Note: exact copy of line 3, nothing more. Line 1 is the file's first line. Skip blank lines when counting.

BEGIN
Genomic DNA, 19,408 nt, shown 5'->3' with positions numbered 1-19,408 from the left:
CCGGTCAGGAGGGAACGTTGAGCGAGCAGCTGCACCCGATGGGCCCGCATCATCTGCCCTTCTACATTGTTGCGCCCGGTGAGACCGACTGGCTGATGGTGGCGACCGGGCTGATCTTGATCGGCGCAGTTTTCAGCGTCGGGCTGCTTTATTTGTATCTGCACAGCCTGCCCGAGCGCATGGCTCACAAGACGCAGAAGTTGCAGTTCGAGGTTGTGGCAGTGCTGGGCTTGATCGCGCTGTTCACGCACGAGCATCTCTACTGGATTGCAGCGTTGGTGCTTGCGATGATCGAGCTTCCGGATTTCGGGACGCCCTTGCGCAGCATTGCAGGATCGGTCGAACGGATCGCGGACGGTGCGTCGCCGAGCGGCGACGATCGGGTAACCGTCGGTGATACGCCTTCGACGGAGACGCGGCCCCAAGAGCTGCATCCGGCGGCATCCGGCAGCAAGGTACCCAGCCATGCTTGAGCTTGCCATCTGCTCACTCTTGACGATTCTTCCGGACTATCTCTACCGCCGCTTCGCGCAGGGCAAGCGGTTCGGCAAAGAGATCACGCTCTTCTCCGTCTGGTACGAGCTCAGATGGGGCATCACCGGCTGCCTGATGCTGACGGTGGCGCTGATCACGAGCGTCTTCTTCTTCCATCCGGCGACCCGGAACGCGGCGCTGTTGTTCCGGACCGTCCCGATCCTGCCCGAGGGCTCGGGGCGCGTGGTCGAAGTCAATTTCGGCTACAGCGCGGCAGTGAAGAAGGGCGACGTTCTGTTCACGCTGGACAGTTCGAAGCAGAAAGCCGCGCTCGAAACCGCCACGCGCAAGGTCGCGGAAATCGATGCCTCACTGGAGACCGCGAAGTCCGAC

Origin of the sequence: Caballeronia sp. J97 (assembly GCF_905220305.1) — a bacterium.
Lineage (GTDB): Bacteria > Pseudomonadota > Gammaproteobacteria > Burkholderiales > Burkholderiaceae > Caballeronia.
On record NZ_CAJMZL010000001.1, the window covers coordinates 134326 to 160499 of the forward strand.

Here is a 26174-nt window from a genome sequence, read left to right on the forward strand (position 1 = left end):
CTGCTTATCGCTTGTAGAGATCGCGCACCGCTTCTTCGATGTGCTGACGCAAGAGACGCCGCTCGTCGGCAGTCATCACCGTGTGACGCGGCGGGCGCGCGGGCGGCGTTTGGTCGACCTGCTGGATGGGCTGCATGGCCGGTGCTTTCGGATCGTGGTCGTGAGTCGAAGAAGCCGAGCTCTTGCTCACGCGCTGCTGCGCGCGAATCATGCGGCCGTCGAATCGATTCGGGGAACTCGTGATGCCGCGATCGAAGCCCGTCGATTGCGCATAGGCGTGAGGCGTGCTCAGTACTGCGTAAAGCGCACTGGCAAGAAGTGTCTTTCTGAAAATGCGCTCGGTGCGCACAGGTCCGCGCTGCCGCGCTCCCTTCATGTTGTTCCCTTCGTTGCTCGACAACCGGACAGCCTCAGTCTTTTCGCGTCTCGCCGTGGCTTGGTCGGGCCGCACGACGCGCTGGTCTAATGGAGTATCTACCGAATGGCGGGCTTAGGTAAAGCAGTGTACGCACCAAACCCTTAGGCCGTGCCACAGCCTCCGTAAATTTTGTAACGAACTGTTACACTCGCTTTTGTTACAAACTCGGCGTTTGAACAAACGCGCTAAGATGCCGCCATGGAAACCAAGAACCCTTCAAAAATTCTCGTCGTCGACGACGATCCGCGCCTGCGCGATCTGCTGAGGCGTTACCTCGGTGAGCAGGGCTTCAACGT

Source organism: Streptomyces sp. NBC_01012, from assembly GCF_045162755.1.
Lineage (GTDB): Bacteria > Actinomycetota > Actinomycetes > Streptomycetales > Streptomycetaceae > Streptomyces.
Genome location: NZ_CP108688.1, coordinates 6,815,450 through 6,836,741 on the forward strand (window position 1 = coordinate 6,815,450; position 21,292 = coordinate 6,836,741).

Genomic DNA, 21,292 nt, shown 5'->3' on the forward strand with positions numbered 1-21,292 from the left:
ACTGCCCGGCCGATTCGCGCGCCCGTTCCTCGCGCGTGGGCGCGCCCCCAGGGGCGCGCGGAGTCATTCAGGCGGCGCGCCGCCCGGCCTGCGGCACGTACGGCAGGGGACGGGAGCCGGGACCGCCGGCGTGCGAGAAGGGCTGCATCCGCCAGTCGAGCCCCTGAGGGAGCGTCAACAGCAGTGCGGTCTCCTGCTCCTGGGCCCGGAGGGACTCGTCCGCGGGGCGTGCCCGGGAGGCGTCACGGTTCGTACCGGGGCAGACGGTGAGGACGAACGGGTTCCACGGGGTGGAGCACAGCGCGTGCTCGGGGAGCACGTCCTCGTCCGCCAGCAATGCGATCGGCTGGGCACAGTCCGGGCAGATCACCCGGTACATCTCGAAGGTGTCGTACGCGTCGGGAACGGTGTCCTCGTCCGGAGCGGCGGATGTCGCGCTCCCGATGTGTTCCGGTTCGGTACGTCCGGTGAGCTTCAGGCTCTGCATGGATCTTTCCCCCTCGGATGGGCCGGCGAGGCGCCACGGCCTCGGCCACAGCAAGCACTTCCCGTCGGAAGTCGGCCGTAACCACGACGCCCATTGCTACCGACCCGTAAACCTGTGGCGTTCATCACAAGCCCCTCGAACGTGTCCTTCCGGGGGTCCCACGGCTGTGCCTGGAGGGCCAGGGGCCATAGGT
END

Origin of the sequence: Caballeronia sp. J97 (assembly GCF_905220305.1) — a bacterium.